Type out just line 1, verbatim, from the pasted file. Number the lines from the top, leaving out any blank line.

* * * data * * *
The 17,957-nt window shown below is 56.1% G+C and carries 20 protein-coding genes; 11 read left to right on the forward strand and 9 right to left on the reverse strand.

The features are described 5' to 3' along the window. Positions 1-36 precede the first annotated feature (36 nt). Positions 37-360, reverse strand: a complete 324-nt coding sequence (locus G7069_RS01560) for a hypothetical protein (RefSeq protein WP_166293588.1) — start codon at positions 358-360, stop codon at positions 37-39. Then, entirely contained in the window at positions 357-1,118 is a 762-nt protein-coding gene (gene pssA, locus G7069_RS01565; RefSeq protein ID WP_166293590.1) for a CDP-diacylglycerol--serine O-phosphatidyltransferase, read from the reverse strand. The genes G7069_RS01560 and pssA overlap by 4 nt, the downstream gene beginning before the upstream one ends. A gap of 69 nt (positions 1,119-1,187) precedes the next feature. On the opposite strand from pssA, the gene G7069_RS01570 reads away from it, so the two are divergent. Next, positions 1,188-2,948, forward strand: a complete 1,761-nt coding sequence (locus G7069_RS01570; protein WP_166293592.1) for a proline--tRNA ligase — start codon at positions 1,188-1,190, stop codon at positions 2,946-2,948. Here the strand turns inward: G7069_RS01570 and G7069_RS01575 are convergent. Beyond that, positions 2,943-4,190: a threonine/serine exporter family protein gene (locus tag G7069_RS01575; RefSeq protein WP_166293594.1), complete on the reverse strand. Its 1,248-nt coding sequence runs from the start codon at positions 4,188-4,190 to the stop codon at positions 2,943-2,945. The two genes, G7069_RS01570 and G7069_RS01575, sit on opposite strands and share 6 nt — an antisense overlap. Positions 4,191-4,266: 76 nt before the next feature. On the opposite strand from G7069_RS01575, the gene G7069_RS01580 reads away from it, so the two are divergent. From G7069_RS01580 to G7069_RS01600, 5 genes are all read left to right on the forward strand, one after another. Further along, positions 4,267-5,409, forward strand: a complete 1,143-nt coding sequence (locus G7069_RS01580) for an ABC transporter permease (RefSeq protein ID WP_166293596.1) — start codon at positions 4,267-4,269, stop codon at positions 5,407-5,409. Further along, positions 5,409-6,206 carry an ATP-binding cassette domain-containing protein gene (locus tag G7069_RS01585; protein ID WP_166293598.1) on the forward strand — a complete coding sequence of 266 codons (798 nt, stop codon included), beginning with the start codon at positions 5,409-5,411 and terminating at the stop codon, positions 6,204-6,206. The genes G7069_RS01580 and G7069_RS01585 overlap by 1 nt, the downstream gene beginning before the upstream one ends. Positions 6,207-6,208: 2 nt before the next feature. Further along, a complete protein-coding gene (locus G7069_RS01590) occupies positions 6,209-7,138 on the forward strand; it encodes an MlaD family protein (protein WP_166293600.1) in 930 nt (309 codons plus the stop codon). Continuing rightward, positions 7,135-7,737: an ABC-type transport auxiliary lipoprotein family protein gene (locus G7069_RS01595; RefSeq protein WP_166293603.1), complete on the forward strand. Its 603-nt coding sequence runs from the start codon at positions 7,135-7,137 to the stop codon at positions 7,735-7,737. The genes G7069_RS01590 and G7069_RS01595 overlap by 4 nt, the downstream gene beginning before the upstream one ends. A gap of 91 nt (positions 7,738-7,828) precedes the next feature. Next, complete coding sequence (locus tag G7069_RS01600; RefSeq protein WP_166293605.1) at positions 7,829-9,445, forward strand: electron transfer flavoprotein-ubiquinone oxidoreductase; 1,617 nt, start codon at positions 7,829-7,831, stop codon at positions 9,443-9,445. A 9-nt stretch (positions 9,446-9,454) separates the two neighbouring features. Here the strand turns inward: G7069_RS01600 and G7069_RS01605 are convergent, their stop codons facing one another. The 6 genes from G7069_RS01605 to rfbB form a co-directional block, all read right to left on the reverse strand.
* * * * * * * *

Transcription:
The 17,957-nt window shown below is 56.1% G+C and carries 20 protein-coding genes; 11 read left to right on the forward strand and 9 right to left on the reverse strand.